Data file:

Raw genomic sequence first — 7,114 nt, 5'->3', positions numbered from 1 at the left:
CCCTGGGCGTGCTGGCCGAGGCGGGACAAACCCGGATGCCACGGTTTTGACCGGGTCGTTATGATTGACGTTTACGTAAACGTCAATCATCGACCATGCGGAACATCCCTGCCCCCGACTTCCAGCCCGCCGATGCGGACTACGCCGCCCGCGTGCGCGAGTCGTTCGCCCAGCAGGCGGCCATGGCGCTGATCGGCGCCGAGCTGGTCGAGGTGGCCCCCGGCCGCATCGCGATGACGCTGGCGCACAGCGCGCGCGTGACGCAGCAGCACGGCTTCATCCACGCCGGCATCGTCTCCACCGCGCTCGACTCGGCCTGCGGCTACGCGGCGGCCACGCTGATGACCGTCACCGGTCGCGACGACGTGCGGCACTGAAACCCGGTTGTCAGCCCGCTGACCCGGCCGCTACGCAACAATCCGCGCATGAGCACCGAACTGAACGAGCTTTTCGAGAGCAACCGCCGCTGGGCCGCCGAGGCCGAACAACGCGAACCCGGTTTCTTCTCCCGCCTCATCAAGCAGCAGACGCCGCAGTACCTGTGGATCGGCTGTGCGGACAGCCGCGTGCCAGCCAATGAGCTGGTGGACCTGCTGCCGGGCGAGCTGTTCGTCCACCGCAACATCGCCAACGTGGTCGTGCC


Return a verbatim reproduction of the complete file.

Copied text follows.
Raw genomic sequence first — 7,114 nt, 5'->3', positions numbered from 1 at the left:
CCCTGGGCGTGCTGGCCGAGGCGGGACAAACCCGGATGCCACGGTTTTGACCGGGTCGTTATGATTGACGTTTACGTAAACGTCAATCATCGACCATGCGGAACATCCCTGCCCCCGACTTCCAGCCCGCCGATGCGGACTACGCCGCCCGCGTGCGCGAGTCGTTCGCCCAGCAGGCGGCCATGGCGCTGATCGGCGCCGAGCTGGTCGAGGTGGCCCCCGGCCGCATCGCGATGACGCTGGCGCACAGCGCGCGCGTGACGCAGCAGCACGGCTTCATCCACGCCGGCATCGTCTCCACCGCGCTCGACTCGGCCTGCGGCTACGCGGCGGCCACGCTGATGACCGTCACCGGTCGCGACGACGTGCGGCACTGAAACCCGGTTGTCAGCCCGCTGACCCGGCCGCTACGCAACAATCCGCGCATGAGCACCGAACTGAACGAGCTTTTCGAGAGCAACCGCCGCTGGGCCGCCGAGGCCGAACAACGCGAACCCGGTTTCTTCTCCCGCCTCATCAAGCAGCAGACGCCGCAGTACCTGTGGATCGGCTGTGCGGACAGCCGCGTGCCAGCCAATGAGCTGGTGGACCTGCTGCCGGGCGAGCTGTTCGTCCACCGCAACATCGCCAACGTGGTCGTGCC